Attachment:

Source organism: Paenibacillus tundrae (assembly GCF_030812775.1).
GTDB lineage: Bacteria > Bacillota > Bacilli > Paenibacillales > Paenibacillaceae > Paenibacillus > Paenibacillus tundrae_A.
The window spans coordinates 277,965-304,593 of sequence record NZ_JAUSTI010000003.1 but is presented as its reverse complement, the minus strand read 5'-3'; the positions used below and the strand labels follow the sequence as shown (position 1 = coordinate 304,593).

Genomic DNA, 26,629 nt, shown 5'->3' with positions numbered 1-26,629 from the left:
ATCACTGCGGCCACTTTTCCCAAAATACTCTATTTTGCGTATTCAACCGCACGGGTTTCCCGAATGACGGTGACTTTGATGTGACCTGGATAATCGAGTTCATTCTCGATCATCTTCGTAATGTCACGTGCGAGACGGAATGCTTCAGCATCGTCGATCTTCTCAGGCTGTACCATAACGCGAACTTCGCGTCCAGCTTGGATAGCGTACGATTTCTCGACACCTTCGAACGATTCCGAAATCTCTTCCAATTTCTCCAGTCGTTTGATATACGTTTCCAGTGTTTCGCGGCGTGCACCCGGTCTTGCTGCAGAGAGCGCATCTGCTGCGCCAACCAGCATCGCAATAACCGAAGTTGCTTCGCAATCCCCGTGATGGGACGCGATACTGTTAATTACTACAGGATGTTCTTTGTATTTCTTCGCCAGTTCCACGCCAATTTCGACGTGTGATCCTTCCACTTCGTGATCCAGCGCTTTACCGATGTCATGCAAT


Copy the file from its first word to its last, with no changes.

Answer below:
Source organism: Paenibacillus tundrae (assembly GCF_030812775.1).
GTDB lineage: Bacteria > Bacillota > Bacilli > Paenibacillales > Paenibacillaceae > Paenibacillus > Paenibacillus tundrae_A.
The window spans coordinates 277,965-304,593 of sequence record NZ_JAUSTI010000003.1 but is presented as its reverse complement, the minus strand read 5'-3'; the positions used below and the strand labels follow the sequence as shown (position 1 = coordinate 304,593).

Genomic DNA, 26,629 nt, shown 5'->3' with positions numbered 1-26,629 from the left:
ATCACTGCGGCCACTTTTCCCAAAATACTCTATTTTGCGTATTCAACCGCACGGGTTTCCCGAATGACGGTGACTTTGATGTGACCTGGATAATCGAGTTCATTCTCGATCATCTTCGTAATGTCACGTGCGAGACGGAATGCTTCAGCATCGTCGATCTTCTCAGGCTGTACCATAACGCGAACTTCGCGTCCAGCTTGGATAGCGTACGATTTCTCGACACCTTCGAACGATTCCGAAATCTCTTCCAATTTCTCCAGTCGTTTGATATACGTTTCCAGTGTTTCGCGGCGTGCACCCGGTCTTGCTGCAGAGAGCGCATCTGCTGCGCCAACCAGCATCGCAATAACCGAAGTTGCTTCGCAATCCCCGTGATGGGACGCGATACTGTTAATTACTACAGGATGTTCTTTGTATTTCTTCGCCAGTTCCACGCCAATTTCGACGTGTGATCCTTCCACTTCGTGATCCAGCGCTTTACCGATGTCATGCAAT